Huitzilopochli: the Birth of a War God

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Aztec Warriors (Eagle Warrior at the left and Jaguar Warrior at the right) brandishing a macuahuitl (a wooden club with sharp obsidian blades). (Florentine Codex)

In the Aztec pantheon, Huitzilopochtli occupied a place similar to that of Mars in the Roman. In ancient Roman religon, Mars was the god of war and a guardian of agriculture – a rather strange combination, but characteristic of early Rome. Second in importance only to Jupiter, Mars was the most prominent of the military gods in the religion of the Roman army. Although origin of Huitzilopochtli is obscure, the myth relating to it is distinctly original in character.

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Statue of Coatlicue displayed in National Anthropology Museum in Mexico City. By Luidger – Luidger, CC BY-SA 3.0

Under the shadow of the mountain of Coatepec, near the Toltec city of Tollan, there dwelt a pious widow called Coatlicue (“skirt of snakes”). She had four hundred sons and a daughter called Coyolxauhqui (“”Painted with Bells”). Every day, she went to a small hill with the intention of offering up prayers to the gods in a penitent spirit of piety. One day, while she was occupied in her devotions, a small ball of brilliantly coloured feathers fell upon her from above. Pleased by the bright variety of its hues, Coatlicue placed it in her breast, intending to offer it up to the sun-god. Some time afterwards she discovered that she was pregnant with another child. Hearing this, her sons rained abuse upon her, incited by their sister Coyolxauhqui.

Coatlicue went about in fear and anxiety, but the spirit of her unborn infant came and spoke to her and gave her words of encouragement, soothing her troubled heart. Her sons, however, were resolved to wipe out what they considered an insult to their race by the death of their mother. They put on their war-gears, and arranged their hair after the manner of warriors going to battle. But one of their number, Quauitlicac, relented, and confessed his brothers’ plan to the still unborn Huitzilopochtli. Huitzilopochtli replied to him: “O brother, hearken attentively to what I have to say to you. I know what is about to happen.” With the intention of slaying their mother, the four hundred sons went in search of her. At their head marched their sister, Coyolxauhqui. They were armed to the teeth and carried bundles of darts with which they intended to kill Coatlicue.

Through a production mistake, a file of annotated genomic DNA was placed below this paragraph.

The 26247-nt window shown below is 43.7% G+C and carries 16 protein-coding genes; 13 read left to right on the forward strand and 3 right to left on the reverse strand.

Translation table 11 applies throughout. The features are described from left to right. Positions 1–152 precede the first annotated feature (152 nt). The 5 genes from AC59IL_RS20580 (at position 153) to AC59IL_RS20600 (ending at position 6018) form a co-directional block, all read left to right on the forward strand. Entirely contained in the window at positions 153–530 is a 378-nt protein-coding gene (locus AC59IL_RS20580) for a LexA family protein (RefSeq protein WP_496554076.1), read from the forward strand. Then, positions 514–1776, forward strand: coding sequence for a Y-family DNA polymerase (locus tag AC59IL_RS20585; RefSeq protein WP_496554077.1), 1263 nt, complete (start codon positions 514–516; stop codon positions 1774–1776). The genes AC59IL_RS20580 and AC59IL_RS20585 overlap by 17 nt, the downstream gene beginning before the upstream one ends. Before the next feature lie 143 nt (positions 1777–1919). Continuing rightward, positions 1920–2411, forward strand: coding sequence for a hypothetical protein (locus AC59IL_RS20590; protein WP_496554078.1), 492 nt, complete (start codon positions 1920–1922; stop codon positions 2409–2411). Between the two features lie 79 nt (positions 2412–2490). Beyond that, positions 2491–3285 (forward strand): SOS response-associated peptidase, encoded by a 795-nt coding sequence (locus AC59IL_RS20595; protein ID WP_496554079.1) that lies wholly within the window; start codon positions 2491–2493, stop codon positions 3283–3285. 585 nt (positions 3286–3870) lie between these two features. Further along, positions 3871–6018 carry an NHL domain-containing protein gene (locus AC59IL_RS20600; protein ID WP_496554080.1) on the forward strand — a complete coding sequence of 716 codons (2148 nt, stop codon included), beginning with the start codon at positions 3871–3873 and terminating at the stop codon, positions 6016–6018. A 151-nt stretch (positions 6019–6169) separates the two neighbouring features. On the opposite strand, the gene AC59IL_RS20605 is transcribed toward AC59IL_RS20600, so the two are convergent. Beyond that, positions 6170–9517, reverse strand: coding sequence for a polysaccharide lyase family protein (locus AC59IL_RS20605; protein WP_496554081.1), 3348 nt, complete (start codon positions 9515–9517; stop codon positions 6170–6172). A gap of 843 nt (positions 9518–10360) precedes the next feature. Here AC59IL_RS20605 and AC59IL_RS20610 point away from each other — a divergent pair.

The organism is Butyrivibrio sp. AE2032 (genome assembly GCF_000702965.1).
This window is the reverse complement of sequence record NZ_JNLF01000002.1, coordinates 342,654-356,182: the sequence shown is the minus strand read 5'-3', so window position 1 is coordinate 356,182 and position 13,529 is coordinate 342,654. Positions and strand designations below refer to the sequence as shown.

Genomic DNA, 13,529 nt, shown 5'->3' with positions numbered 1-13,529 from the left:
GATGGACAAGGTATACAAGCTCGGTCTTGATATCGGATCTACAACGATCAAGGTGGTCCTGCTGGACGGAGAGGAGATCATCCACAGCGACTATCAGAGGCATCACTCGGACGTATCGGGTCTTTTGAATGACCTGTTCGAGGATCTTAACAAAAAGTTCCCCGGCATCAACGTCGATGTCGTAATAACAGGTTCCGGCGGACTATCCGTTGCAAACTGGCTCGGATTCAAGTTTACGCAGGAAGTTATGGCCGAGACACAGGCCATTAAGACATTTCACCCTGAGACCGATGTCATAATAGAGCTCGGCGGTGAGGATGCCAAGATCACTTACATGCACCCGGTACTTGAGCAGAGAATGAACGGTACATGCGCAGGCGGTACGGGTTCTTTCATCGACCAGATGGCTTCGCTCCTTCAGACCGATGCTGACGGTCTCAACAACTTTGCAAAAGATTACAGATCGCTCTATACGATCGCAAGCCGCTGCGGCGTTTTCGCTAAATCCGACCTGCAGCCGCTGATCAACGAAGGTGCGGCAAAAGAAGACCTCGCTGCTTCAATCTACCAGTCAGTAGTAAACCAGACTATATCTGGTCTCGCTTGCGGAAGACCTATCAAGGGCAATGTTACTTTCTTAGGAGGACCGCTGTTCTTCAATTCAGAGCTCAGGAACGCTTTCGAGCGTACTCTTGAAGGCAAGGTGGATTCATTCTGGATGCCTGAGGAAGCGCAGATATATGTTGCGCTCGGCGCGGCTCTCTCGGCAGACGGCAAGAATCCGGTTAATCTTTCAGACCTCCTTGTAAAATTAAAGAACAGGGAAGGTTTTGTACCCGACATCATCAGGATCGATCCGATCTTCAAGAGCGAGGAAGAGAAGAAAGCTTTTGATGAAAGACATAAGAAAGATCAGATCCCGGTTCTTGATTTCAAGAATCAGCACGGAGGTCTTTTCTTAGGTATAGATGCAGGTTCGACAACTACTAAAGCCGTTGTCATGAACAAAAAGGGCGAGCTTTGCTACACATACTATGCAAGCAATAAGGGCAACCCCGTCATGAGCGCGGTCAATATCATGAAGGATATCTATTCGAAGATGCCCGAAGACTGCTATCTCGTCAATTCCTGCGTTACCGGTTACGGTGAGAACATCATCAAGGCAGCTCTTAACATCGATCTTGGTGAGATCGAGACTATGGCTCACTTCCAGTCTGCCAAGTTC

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Huitzilopochtli, from the recto of the folio 5 of the Codex Telleriano-Remensis (16th century).

Quauitlicac climbed the mountain to tell Huitzilopochtli that his brothers were approaching to kill their mother.

“Mark well where they are,” replied the infant god. “To what place have they advanced?”

“To Tzompantitlan,” responded Quauitlicac.

Later on Huitzilopochtli asked: “Where may they be now?”

“At Coaxalco”, was the reply.

Once more Huitzilopochtli asked to what point his enemies had advanced.

“They are now at Petlac,” Quauitlicac replied.